The processor ensures the domain events get handled and I don't have error handling to ensure all are fired, I personally let the error roll up and fail the entire transaction.
Temporarily I’m storing the event confirmation actions and doing nothing with them – the next post will illustrate how I hook this into fubuMVC.

The final piece is an easy way for domain objects to raise events:

    public static class DomainEvents
    {
        static Func<IProcessDomainEvents> _domainEventProcessorProvider;

        public static void SetDomainEventProcessorProvider(Func<IProcessDomainEvents> 
                                 domainEventProcessorProvider)
        {
            _domainEventProcessorProvider = domainEventProcessorProvider;
        }

        public static void Raise<TEvent>(TEvent domainEvent) where TEvent : IDomainEvent
        {
            var domainEventProcessor = _domainEventProcessorProvider();
            domainEventProcessor.ProcessEvent(domainEvent);
        }
    }

I do not like implementations in my static classes and methods, rather they delegate out as this one does using a static provider/factory to obtain the processor to use. Here's an example of this static in use:

        DomainEvents.Raise(new UserCreated(user));

In the next part I’ll show how these get hooked into the fubuMVC request and interact with my unit of work behaviour.

Posted at at 6:49 AM on Wednesday, February 22, 2012 by Posted by Justin Davies | 0 comments Links to this post   | Filed under: ,

on behavioural testing

I’m back after a long spell away from blogging, having settled into a new work position and having had a few personal code retreats I recently talked about.

In that time I wanted to explore what it means to unit test and acceptance test and came to a few conclusions that I wanted to share.

Test driven development

Years back when I first started test driven development it was a revelation – the control it gave you over your own code, the confidence in what you were delivering was amazing. I started with stubs, test spies and all kinds of funky hand rolled stuff, but soon found that mocking frameworks enabled you to gain stubs for free using their proxies. This is when the testing began to naturally morph into interaction testing – by testing the relationships between single responsibility objects I had full control over my code and could edge case everything.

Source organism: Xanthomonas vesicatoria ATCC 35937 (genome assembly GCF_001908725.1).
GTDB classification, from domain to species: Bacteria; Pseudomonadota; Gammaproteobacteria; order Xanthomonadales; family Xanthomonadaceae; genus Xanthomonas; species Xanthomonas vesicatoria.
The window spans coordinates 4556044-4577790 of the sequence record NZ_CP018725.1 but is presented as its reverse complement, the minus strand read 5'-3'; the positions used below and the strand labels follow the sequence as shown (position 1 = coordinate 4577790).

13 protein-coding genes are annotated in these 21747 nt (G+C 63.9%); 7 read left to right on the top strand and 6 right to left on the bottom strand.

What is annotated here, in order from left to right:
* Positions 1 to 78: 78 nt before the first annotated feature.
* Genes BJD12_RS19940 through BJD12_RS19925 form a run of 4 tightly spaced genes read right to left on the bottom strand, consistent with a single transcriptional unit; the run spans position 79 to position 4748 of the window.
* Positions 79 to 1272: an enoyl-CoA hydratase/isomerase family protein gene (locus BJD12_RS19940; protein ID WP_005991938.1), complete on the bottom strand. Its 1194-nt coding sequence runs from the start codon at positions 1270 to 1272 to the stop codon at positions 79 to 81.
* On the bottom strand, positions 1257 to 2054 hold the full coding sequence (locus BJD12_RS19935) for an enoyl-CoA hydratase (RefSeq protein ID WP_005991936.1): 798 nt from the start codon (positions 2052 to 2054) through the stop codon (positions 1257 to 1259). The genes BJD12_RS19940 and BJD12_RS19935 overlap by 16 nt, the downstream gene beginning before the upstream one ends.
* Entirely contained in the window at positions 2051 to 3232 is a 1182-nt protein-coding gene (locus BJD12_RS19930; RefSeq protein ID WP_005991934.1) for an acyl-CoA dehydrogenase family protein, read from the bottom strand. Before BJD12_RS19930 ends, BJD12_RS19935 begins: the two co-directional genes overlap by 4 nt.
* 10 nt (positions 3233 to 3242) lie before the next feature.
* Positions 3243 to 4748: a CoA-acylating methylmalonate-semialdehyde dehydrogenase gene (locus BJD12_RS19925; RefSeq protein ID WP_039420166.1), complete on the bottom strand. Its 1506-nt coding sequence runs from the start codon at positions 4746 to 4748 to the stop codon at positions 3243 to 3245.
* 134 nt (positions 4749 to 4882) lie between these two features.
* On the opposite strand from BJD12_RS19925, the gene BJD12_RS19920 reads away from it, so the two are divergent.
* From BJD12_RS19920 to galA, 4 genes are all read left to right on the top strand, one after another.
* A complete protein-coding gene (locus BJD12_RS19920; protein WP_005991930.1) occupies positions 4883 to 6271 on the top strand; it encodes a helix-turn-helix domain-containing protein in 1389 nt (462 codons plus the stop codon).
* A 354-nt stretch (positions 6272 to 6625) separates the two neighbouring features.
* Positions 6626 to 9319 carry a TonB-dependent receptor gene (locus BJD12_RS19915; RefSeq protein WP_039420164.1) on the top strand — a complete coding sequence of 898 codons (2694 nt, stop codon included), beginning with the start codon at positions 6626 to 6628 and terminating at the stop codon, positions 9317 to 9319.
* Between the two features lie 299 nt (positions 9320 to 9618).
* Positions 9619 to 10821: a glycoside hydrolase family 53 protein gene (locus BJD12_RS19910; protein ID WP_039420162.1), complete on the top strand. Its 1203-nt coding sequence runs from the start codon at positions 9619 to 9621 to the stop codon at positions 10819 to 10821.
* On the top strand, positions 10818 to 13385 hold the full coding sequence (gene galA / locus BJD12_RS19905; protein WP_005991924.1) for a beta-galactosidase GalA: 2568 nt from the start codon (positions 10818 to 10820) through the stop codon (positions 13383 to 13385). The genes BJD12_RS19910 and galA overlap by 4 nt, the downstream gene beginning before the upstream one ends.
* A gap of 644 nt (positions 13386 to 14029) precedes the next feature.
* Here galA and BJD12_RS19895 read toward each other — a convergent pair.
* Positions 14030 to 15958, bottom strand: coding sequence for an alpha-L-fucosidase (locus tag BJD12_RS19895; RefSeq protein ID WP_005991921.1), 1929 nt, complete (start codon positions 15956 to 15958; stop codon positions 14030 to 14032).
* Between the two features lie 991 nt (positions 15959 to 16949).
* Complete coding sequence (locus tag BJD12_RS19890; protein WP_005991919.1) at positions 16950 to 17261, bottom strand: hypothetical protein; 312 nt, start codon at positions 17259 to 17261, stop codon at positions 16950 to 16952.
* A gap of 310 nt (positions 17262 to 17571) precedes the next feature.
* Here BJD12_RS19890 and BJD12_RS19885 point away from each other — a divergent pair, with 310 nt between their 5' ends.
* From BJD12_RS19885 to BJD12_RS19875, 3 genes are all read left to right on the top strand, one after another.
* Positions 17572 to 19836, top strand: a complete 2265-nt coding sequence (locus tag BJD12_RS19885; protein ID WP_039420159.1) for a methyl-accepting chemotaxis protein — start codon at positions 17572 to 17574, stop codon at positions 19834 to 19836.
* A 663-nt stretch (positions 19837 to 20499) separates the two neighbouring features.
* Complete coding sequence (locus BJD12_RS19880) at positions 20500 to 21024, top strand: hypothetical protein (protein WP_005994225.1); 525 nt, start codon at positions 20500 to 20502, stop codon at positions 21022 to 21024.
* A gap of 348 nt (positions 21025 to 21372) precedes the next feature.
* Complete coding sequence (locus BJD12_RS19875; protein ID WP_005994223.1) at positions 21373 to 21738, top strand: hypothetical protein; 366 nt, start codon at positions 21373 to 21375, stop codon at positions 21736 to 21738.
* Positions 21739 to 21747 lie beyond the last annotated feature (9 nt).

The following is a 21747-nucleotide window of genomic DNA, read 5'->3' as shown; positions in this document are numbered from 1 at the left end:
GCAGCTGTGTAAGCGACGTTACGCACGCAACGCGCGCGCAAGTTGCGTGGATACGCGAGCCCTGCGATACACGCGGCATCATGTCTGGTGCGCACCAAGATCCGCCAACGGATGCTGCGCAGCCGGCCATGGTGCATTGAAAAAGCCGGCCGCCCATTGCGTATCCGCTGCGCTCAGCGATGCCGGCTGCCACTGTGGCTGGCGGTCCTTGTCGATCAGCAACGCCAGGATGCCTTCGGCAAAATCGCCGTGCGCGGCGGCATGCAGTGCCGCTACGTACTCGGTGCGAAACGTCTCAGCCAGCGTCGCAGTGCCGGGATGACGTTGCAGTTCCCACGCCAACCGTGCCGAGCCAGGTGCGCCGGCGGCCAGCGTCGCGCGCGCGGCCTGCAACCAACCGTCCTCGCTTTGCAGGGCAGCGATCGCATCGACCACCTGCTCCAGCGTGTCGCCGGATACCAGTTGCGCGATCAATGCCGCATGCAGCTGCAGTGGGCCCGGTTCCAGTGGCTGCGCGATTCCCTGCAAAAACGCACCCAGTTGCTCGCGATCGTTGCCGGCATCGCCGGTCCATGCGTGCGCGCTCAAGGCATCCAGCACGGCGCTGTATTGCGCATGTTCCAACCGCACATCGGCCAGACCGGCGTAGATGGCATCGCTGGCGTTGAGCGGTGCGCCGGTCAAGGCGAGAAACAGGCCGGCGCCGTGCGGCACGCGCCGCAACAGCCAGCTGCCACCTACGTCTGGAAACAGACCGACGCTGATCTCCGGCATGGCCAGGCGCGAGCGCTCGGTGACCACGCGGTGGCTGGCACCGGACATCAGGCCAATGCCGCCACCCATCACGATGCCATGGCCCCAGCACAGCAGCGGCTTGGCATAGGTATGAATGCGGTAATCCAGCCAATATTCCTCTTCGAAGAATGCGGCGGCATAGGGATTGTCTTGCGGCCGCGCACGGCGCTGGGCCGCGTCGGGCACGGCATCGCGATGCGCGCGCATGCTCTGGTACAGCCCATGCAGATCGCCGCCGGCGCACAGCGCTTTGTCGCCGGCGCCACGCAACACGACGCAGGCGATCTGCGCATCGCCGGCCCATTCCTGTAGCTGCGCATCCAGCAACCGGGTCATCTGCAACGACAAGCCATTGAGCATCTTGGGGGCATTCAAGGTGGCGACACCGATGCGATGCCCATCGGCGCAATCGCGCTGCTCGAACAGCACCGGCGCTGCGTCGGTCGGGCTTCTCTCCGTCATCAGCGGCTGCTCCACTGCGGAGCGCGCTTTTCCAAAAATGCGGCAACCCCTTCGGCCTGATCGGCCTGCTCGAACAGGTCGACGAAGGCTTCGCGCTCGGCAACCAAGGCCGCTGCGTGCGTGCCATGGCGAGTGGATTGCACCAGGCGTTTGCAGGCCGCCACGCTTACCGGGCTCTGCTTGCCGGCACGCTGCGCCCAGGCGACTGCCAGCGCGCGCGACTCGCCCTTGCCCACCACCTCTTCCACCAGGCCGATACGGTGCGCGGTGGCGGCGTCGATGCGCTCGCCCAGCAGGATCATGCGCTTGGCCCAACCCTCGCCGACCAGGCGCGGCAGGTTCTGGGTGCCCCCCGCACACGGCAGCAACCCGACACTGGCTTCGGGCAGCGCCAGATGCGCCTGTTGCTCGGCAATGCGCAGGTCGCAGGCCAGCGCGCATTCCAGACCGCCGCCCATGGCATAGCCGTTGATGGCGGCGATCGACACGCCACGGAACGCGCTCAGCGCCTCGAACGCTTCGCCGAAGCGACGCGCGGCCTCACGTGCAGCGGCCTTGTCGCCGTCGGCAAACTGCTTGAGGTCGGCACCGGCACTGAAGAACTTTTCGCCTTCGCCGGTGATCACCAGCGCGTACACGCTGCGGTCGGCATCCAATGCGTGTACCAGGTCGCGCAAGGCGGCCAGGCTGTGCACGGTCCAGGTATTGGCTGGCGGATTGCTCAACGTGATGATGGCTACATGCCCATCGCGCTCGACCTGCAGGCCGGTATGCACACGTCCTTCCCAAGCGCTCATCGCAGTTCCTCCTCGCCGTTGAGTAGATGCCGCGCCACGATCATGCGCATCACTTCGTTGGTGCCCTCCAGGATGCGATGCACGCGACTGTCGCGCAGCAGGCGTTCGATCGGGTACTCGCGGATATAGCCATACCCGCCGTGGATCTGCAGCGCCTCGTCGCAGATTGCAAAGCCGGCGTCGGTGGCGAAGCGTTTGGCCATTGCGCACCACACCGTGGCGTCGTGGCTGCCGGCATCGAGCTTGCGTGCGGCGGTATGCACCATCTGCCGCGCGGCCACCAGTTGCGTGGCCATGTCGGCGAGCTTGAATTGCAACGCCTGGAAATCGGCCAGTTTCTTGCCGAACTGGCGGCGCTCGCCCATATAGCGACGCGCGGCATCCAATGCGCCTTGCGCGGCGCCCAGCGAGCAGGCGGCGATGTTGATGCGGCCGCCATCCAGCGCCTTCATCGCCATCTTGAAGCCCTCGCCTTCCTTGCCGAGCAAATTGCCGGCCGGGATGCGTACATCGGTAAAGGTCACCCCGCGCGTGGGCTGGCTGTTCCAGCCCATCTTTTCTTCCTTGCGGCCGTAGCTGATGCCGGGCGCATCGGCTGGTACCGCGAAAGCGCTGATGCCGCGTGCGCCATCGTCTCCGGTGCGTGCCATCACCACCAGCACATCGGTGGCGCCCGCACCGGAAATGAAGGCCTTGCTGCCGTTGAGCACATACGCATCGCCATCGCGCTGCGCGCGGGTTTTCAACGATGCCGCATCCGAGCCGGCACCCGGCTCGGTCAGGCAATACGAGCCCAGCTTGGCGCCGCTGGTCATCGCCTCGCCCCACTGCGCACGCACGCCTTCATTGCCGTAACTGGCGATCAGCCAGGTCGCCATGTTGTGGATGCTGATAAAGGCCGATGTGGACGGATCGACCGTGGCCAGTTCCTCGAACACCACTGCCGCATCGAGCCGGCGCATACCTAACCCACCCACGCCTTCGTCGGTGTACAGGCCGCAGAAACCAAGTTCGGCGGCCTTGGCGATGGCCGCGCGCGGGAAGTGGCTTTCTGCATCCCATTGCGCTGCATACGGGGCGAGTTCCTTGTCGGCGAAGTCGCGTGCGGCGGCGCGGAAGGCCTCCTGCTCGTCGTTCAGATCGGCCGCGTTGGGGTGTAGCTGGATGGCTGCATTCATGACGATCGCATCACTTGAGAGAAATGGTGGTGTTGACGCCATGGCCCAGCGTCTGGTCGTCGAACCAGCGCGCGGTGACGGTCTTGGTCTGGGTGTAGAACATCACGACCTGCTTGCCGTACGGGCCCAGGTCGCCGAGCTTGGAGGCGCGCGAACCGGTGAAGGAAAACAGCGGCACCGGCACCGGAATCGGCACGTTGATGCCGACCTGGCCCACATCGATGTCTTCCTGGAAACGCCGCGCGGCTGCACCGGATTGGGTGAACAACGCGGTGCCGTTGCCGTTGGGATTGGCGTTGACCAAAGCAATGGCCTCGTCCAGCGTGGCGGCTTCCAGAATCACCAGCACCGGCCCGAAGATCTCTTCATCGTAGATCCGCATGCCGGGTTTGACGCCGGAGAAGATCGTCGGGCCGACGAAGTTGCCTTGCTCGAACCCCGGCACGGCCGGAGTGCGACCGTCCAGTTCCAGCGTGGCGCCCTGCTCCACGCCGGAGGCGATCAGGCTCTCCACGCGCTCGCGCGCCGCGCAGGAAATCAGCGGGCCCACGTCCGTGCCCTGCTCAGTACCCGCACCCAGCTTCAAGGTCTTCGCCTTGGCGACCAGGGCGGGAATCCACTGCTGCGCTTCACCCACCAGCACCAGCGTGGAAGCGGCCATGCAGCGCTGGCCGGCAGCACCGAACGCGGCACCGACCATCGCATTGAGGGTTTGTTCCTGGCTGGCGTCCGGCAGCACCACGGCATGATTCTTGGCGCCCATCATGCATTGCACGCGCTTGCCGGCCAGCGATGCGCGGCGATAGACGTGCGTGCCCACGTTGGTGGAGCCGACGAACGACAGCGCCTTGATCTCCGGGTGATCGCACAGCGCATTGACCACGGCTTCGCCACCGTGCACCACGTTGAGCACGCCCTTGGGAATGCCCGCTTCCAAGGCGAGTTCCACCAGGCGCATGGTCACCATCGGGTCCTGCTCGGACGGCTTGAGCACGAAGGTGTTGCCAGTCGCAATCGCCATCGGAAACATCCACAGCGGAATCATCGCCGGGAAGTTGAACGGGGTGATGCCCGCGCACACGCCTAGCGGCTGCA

This is where I think a lot of people get to, having read debates about state vs. behavioural testing and a few blogs where great developers admit that “I made a mistake and got too involved in interaction testing”.
Some of us who have been through this recognise the brittle unit tests that come with behavioural unit testing, however it is not black and white that this brittleness is a bad thing.

I specialise in helping teams become more agile and teach test driven development, and more often than not the environment that I enter is one where unit testing gets done, but test driven does not. And there are only 150 tests on a huge code base.
I find that a natural fit for the developers who want to get started on TDD with this code base, which is often huge classes with mangled responsibilities and little dependency injection, is to go with the tried and tested way of pulling out single responsibility behaviour using a test driven practice and moving the code out piece by piece, introducing dependency injection and abstractions where appropriate.
This then naturally encourages behavioural interaction using mocking frameworks for stubs because they want to ensure that these new SRP pieces speak to each other in the right way and that less TDD thinking developers don’t rip it out.
They embrace potentially brittle tests with the knowledge that they might need changing or reworking in the future in exchange for a higher level of confidence that the behaviour of our code is correct. More importantly their code base becomes testable.
Provided this is a conscious decision, I think it can have great benefits.

Acceptance test development

In an ideal world, we would start a clean project with acceptance testing up front, or rather Specifications By Example. By driving features that examine how and what the product owner/customer sees in our application we can free ourselves up from a lot of the internal behavioural testing. We potentially then unit test where there is complexity or edge cases and let the acceptance tests cover the rest when we want to.

I’m working on a project at the moment that falls somewhere between the two – there are unit tests, we are introducing dependency injection and splitting responsibilities, yet we already recognise the value of acceptance tests. More importantly, this end to end feature testing is very possible with some internal changes to the code and some abstractions. These higher level tests will free us from the test per class restraint we often find ourselves in while test driving a legacy code base.

To conclude I think that test per class and behavioural testing is not a bad thing at all, just that if you can there are better ways to reduce brittleness and test rework.

Posted at at 7:53 AM on Thursday, February 16, 2012 by Posted by Justin Davies | 0 comments Links to this post   | Filed under: ,